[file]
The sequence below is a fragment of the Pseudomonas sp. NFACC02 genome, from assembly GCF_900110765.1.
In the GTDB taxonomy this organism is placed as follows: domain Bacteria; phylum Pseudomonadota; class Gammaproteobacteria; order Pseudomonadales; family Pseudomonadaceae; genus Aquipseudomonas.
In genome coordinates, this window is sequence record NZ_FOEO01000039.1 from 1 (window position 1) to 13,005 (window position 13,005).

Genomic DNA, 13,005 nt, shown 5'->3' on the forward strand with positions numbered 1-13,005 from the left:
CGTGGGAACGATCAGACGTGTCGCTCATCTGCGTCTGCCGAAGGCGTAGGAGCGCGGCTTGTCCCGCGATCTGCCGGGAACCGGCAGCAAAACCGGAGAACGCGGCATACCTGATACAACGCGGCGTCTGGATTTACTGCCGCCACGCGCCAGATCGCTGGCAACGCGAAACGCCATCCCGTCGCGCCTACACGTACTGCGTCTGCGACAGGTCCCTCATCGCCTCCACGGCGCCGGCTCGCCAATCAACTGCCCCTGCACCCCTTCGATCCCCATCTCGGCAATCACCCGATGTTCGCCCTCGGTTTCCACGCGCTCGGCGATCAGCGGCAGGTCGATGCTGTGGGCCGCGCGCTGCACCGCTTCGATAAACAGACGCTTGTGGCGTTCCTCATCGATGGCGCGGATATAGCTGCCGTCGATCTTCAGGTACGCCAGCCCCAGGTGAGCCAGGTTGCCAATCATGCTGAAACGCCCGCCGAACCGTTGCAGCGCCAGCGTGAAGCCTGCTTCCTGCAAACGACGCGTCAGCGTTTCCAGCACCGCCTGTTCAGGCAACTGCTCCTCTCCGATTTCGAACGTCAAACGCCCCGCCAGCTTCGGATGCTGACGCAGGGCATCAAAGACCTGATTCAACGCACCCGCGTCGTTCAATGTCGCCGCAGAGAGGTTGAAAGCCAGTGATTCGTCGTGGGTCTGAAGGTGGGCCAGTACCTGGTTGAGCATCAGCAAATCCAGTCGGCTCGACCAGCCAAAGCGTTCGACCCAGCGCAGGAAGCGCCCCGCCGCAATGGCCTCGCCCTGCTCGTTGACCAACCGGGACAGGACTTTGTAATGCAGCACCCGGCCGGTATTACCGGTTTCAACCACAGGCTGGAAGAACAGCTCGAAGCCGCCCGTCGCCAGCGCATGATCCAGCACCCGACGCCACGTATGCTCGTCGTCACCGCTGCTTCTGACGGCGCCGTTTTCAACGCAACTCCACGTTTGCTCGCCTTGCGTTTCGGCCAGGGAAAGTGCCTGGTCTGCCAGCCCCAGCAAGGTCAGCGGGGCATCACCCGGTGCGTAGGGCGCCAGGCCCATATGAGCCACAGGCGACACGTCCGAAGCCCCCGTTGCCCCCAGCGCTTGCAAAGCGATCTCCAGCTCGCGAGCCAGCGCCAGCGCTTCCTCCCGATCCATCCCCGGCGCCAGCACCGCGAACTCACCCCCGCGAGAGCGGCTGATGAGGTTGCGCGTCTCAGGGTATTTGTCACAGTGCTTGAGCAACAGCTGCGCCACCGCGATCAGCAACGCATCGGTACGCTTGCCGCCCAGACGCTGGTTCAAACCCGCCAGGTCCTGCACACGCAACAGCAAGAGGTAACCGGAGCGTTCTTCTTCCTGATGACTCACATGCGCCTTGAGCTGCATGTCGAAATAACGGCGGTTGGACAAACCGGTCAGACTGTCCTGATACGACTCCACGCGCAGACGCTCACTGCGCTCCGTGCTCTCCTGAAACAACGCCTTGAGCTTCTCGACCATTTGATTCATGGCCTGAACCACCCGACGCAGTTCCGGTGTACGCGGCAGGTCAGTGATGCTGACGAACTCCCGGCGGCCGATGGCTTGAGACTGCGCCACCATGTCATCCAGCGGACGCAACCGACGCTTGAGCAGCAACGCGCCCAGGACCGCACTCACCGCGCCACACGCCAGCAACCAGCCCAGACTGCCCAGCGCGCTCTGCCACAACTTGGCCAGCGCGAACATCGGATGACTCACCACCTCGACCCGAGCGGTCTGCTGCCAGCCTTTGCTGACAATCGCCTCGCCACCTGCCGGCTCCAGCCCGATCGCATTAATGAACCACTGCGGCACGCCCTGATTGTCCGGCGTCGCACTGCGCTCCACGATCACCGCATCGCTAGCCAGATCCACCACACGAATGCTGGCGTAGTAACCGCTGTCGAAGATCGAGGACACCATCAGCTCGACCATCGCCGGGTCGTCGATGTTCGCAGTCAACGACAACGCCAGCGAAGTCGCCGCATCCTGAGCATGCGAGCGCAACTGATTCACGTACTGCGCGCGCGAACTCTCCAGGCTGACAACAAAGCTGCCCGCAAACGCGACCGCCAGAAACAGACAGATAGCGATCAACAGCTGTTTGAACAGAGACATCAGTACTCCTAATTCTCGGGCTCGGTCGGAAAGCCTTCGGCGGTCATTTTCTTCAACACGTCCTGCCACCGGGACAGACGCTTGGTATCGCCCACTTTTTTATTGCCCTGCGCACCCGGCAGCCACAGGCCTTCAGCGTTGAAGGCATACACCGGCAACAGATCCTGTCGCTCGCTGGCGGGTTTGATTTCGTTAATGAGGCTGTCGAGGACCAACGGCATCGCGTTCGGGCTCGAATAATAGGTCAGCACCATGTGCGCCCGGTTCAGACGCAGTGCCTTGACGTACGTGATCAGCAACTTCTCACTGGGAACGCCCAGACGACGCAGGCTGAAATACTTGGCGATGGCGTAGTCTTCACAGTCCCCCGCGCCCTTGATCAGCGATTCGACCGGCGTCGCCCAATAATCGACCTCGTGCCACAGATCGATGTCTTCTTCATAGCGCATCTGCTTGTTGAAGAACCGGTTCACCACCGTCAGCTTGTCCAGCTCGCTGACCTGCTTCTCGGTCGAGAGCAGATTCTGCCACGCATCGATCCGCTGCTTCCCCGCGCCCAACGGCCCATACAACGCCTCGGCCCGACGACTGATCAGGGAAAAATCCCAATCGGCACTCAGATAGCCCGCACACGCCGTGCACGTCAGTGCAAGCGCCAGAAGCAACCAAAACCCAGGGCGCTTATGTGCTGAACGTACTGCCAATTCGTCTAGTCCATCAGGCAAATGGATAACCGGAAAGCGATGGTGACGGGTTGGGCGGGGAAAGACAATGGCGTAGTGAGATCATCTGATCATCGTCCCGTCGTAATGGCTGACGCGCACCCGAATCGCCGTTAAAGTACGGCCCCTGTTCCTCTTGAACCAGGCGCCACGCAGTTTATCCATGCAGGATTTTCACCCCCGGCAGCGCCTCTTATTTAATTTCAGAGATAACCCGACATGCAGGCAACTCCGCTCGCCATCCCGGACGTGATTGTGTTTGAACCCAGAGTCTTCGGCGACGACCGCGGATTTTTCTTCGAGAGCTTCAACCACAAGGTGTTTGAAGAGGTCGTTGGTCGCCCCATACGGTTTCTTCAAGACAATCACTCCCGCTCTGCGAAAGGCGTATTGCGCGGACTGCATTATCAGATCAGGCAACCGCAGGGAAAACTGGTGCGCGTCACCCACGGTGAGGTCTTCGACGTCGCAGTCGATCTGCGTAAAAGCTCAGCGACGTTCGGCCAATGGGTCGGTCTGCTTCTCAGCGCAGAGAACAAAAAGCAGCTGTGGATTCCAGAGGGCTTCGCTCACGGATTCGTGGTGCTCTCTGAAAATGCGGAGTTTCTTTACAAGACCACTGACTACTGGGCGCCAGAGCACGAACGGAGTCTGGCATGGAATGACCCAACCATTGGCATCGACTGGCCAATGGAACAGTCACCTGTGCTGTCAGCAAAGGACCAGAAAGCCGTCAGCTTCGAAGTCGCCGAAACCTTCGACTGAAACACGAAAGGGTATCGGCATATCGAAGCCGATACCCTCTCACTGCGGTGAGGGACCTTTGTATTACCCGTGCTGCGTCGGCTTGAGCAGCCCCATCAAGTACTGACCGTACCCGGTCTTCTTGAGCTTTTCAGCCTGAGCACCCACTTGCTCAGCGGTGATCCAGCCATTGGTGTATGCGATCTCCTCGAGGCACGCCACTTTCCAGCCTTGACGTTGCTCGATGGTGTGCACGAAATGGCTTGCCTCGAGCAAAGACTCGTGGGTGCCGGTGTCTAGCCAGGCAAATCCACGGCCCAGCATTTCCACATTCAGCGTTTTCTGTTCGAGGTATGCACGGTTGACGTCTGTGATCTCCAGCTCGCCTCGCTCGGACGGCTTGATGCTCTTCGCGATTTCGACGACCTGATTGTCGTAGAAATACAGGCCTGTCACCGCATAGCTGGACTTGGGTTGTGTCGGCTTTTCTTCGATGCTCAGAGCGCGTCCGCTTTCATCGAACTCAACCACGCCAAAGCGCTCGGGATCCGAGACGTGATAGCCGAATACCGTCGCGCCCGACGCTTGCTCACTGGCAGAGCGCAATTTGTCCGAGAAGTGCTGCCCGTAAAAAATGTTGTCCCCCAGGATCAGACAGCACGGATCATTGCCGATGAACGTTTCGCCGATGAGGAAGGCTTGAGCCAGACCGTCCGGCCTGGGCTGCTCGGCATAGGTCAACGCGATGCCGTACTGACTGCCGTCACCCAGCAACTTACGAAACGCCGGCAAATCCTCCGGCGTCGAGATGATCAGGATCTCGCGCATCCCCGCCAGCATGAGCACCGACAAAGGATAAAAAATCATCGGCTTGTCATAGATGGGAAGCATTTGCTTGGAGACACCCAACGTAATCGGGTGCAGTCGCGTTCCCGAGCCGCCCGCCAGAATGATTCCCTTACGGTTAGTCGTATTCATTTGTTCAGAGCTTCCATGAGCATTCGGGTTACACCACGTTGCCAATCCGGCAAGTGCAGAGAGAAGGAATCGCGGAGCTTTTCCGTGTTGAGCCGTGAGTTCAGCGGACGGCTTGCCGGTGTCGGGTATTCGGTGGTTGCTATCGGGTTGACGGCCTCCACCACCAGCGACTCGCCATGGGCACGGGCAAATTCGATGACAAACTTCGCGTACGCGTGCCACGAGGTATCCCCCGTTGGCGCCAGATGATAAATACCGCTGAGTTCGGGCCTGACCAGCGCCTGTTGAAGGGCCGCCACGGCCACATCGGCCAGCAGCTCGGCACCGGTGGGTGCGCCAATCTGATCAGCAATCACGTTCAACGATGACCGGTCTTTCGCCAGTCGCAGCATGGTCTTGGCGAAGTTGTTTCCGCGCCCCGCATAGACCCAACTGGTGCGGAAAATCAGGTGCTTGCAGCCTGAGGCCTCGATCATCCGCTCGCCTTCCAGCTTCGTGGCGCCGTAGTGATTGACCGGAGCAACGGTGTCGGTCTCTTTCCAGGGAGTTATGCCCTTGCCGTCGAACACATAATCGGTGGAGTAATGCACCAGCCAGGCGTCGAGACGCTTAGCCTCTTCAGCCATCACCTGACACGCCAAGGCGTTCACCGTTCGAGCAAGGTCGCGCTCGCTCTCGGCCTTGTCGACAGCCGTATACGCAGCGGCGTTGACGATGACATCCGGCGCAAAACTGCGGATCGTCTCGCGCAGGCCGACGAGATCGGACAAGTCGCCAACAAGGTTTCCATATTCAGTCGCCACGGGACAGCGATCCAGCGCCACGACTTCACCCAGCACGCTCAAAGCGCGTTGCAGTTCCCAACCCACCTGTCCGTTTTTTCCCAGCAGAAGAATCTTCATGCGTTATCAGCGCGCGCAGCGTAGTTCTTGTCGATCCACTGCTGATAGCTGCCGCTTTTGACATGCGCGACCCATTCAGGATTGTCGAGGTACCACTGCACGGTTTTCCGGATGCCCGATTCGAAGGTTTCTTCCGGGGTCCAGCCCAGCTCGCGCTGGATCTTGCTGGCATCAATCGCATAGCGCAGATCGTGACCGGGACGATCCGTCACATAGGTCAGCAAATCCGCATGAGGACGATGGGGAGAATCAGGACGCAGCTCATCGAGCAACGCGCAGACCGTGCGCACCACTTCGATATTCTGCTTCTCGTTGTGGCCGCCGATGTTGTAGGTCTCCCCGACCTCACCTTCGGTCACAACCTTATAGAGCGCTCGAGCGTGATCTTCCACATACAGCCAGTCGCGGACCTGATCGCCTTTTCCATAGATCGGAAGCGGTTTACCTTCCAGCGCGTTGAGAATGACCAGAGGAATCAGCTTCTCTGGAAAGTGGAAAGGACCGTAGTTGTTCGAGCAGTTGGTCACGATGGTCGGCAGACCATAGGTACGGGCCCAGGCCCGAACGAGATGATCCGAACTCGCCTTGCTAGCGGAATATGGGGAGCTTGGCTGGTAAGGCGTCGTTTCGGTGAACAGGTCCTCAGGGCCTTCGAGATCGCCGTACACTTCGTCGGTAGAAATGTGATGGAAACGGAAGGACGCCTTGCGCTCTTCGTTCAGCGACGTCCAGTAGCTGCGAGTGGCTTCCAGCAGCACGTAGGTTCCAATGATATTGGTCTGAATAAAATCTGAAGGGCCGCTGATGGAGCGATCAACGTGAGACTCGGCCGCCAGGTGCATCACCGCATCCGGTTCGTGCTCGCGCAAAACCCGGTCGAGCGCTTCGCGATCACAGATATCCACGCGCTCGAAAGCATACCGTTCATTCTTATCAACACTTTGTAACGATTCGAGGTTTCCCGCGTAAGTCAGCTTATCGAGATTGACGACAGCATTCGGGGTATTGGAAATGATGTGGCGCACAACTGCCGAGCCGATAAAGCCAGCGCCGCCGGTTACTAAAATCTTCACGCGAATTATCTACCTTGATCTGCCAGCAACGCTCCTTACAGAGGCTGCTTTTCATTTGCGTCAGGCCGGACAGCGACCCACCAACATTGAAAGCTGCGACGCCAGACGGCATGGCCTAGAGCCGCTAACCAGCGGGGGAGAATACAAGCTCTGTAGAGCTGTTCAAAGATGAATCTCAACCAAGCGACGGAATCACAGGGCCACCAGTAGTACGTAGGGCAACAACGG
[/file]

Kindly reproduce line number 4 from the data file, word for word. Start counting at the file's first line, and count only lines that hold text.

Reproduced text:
Genomic DNA, 13,005 nt, shown 5'->3' on the forward strand with positions numbered 1-13,005 from the left: